There are people who just wanted Master of Orion 2 with HD-3D-graphics. On the other side some people want something completely innovative. Neither would have been a competitive Master of Orion game in today’s market.
»We added a fake slide for a Master of Orion game to one of our pitches as a joke.«
Making Games What’s the hardest/most rewarding thing about working on the game?
Andres Chilkowski Tactical Battles was probably the most difficult part of the game. We went through several prototypes including a turn-based mode that proved too slow and did not scale well for the end game. Going real-time did the trick. It’s fast, it scales to huge battles with hundreds of ships and looks awesome. But even after deciding to do real-time battles, it was very hard to balance the level of interactivity. Too much player control could have killed the purpose of the strategic 4X simulation. Too little would not be Master of Orion. We believe that we found a nice balance there.
Making Games What does the future hold for the NGD team?
Andres Chilkowski Most of our team will be committed to Master of Orion for the rest of 2016, but we are already thinking about how to combine our previous experience in massive online games with our newly achieved expertise in deep strategic gameplay. We hope to be able to make an announcement soon!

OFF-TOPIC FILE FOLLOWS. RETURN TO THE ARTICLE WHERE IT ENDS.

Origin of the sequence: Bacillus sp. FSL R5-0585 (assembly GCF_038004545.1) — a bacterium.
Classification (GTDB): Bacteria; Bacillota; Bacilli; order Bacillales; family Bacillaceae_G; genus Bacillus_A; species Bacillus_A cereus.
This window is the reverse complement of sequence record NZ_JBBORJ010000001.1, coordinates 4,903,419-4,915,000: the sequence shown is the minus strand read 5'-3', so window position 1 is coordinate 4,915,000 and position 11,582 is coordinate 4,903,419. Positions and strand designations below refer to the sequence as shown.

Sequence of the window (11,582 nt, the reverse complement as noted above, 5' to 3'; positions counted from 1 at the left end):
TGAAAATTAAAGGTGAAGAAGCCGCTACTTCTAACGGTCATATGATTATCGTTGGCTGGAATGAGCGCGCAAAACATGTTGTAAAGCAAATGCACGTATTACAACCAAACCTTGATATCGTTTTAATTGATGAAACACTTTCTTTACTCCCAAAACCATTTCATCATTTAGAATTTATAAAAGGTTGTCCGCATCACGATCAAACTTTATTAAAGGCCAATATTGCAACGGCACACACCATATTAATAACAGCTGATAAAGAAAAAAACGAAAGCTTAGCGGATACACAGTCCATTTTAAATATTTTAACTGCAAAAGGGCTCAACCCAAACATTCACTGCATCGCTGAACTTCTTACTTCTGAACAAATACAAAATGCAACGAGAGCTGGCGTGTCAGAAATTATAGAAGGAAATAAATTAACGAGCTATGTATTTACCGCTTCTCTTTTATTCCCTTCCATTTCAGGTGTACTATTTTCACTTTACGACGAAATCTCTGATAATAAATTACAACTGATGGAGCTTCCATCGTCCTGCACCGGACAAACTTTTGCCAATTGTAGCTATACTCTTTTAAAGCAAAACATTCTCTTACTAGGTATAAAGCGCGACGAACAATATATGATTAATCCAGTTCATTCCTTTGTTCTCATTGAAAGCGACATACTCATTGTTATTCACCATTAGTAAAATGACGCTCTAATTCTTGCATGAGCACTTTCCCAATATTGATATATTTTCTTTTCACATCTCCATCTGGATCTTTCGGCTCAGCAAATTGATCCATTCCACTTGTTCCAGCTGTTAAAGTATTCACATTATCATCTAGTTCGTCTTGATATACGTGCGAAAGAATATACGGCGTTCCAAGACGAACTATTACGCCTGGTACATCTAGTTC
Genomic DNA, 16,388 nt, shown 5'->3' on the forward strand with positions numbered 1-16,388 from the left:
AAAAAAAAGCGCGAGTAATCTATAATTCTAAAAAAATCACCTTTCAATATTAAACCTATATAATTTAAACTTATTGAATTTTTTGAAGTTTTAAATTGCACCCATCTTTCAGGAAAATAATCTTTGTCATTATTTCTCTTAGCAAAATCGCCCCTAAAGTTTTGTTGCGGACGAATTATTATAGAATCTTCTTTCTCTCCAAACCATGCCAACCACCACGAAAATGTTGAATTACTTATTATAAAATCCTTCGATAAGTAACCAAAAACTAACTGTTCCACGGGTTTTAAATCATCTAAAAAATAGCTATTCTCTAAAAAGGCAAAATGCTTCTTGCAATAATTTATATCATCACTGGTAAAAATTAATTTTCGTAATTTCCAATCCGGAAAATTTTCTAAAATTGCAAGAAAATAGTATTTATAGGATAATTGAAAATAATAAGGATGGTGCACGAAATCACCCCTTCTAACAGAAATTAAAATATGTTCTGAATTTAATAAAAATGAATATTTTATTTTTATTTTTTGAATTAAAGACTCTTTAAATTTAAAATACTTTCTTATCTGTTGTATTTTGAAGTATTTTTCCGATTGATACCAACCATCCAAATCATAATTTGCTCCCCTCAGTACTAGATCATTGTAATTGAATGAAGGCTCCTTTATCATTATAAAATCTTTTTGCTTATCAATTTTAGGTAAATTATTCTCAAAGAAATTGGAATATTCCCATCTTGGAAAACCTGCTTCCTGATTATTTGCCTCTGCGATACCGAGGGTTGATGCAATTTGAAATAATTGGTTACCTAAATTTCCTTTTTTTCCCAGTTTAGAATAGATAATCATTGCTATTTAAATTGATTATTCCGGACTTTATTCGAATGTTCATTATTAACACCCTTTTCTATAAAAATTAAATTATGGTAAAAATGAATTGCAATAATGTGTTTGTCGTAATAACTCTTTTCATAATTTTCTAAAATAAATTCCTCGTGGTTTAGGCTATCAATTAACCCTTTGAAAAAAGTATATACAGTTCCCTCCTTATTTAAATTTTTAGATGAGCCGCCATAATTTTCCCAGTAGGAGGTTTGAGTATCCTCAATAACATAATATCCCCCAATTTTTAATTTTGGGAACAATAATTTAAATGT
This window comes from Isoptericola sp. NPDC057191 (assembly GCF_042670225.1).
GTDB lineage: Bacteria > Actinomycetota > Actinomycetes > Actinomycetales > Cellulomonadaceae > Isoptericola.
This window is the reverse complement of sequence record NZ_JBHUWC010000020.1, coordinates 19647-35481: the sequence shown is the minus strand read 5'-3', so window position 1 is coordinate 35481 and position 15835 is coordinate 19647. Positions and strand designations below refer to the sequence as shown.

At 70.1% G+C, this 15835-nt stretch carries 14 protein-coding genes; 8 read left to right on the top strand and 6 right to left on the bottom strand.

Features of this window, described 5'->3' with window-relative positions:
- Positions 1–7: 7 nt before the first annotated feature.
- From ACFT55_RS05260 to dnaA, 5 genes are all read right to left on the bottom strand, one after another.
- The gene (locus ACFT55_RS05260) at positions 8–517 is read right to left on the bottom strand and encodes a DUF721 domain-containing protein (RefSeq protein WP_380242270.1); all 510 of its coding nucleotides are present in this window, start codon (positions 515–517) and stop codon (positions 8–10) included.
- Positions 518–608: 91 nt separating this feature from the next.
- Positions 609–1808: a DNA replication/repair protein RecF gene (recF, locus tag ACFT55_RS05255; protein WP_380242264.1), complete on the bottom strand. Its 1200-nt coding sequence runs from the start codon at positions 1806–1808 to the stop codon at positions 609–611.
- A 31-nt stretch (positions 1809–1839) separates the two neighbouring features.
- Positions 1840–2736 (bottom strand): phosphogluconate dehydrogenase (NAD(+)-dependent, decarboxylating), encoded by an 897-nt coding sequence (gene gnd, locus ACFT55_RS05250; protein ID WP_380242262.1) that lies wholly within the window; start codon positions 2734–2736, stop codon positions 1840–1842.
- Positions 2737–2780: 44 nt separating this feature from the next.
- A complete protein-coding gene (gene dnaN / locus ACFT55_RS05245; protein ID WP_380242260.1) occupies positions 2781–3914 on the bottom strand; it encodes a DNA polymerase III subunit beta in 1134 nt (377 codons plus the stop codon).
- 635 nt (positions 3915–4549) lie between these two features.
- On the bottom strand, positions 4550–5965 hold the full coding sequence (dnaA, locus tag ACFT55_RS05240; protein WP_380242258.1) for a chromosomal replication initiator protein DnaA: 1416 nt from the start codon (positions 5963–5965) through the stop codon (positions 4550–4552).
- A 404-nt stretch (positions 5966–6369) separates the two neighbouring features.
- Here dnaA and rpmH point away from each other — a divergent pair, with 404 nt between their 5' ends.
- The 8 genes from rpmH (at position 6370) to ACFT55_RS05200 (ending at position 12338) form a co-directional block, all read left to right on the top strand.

Making Games Is there anything you’ve learned from the process of working on Master of Orion that you’d tell other aspiring developers?
Andres Chilkowski Making a unicorn is not just strapping a horn to a horse.
Interview: Sebastian Weber
About Andres Chilkowski
is Co-Founder and CEO of NGD Studios.
Andres Chilkowski is the co-founder and CEO of NGD Studios, with over 18 years’ experience in the video game industry. He’s worked on over 30 published games across a range of PC and mobile platforms, all of which were developed in Argentina. As passionate gamer and huge fan of Master of Orion, he campaigned for the opportunity to help reimagine the game, which saw NGD Studios partner with Wargaming.